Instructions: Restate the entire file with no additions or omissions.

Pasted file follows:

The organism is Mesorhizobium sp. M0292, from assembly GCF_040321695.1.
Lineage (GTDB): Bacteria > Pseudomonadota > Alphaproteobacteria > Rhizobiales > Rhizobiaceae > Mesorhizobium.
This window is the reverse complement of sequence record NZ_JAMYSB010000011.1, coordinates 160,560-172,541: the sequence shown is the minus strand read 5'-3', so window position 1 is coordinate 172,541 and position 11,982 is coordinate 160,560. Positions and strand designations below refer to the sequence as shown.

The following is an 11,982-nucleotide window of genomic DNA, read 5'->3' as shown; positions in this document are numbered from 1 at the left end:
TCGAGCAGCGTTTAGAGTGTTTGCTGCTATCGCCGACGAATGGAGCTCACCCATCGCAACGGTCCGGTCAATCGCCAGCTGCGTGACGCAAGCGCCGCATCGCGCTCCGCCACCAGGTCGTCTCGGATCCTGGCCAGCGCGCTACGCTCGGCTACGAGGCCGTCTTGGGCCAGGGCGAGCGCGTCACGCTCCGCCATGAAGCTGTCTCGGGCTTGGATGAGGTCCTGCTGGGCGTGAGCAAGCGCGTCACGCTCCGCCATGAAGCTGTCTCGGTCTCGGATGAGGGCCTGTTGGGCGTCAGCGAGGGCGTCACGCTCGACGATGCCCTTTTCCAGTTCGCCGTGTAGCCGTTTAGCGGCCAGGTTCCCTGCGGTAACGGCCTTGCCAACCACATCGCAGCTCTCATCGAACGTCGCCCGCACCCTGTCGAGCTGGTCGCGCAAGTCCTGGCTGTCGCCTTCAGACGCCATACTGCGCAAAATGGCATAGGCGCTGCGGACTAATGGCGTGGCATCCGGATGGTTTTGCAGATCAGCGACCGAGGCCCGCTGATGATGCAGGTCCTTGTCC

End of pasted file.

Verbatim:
The organism is Mesorhizobium sp. M0292, from assembly GCF_040321695.1.
Lineage (GTDB): Bacteria > Pseudomonadota > Alphaproteobacteria > Rhizobiales > Rhizobiaceae > Mesorhizobium.
This window is the reverse complement of sequence record NZ_JAMYSB010000011.1, coordinates 160,560-172,541: the sequence shown is the minus strand read 5'-3', so window position 1 is coordinate 172,541 and position 11,982 is coordinate 160,560. Positions and strand designations below refer to the sequence as shown.

The following is an 11,982-nucleotide window of genomic DNA, read 5'->3' as shown; positions in this document are numbered from 1 at the left end:
TCGAGCAGCGTTTAGAGTGTTTGCTGCTATCGCCGACGAATGGAGCTCACCCATCGCAACGGTCCGGTCAATCGCCAGCTGCGTGACGCAAGCGCCGCATCGCGCTCCGCCACCAGGTCGTCTCGGATCCTGGCCAGCGCGCTACGCTCGGCTACGAGGCCGTCTTGGGCCAGGGCGAGCGCGTCACGCTCCGCCATGAAGCTGTCTCGGGCTTGGATGAGGTCCTGCTGGGCGTGAGCAAGCGCGTCACGCTCCGCCATGAAGCTGTCTCGGTCTCGGATGAGGGCCTGTTGGGCGTCAGCGAGGGCGTCACGCTCGACGATGCCCTTTTCCAGTTCGCCGTGTAGCCGTTTAGCGGCCAGGTTCCCTGCGGTAACGGCCTTGCCAACCACATCGCAGCTCTCATCGAACGTCGCCCGCACCCTGTCGAGCTGGTCGCGCAAGTCCTGGCTGTCGCCTTCAGACGCCATACTGCGCAAAATGGCATAGGCGCTGCGGACTAATGGCGTGGCATCCGGATGGTTTTGCAGATCAGCGACCGAGGCCCGCTGATGATGCAGGTCCTTGTCC